Bob Dick is the former State Forester of Alaska and supervisor of the Division of Forestry at the Alaska Department of Natural Resources. In addition to an extensive background in private forest management, he has also served as the Washington manager for the American Forest Resource Council and director of forest management for the Washington Forest Protection Association. He holds a degree in forest management from the University of Washington.
Holly Fretwell is a Research Fellow at the Property and Environment Research Center (PERC) and an Adjunct Instructor at Montana State University. She has taught a variety of introductory economics courses, natural resource economics, and environmental economics. She works with the Foundation for Teaching Economics as a presenter in their Environment and the Economy and Right Start workshops for high school teachers. Fretwell has co-authored curriculum for high school teachers on economic principles and climate change issues. She is author of the new book Who is Minding the Federal Estate: Political Management of America’s Public Lands. She has presented papers promoting the use of markets in public land management and has provided congressional testimony on the state of U.S. national parks and the future of the Forest Service. She has also published a teen primer on climate change, The Sky’s Not Falling: Why It’s OK to Chill About Global Warming (World Ahead Publishing 2007), to help encourage parents, teachers, and kids to become critical thinkers. Fretwell holds a Bachelor’s degree in political science and a Master’s degree in resource economics from Montana State University.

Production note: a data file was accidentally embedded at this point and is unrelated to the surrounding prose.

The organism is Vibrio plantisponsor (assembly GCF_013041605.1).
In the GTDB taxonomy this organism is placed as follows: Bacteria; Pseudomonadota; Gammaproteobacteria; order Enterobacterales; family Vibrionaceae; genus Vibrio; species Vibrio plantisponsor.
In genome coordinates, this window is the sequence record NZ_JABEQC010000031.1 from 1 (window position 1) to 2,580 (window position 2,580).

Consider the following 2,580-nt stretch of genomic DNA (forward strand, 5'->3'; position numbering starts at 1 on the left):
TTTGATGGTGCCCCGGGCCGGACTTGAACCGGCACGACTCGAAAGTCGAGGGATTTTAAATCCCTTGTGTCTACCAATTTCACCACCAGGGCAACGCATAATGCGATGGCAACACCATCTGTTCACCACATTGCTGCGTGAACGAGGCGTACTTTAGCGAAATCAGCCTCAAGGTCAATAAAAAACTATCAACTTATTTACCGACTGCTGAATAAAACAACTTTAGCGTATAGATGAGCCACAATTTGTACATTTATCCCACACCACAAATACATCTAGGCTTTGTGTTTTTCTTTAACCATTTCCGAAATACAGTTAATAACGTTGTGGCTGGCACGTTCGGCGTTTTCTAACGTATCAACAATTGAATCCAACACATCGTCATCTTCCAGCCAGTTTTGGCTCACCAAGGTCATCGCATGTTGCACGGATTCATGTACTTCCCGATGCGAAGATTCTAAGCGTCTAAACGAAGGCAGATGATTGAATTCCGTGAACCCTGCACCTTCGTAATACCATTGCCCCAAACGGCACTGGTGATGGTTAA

Todd Myers is the environmental director at Washington Policy Center, a non-profit, non-partisan public policy research organization in Washington state. He is one of the nation’s leading experts on free-market environmental policy and is the author of the 2011 landmark book Eco-Fads: How the Rise of Trendy Environmentalism is Harming the Environment. He has authored numerous studies on environmental issues, including Five Years of Environmental Policy: Are We Making a Difference?; Promoting Personal Choice, Incentives and Investment to Cut Greenhouse Gases, and more. Todd’s in-depth research on the failure of the state’s 2005 “green” building mandate continues to receive national attention. He formerly served on the executive management team at the Washington State Department of Natural Resources. Todd holds a Master’s degree from the University of Washington.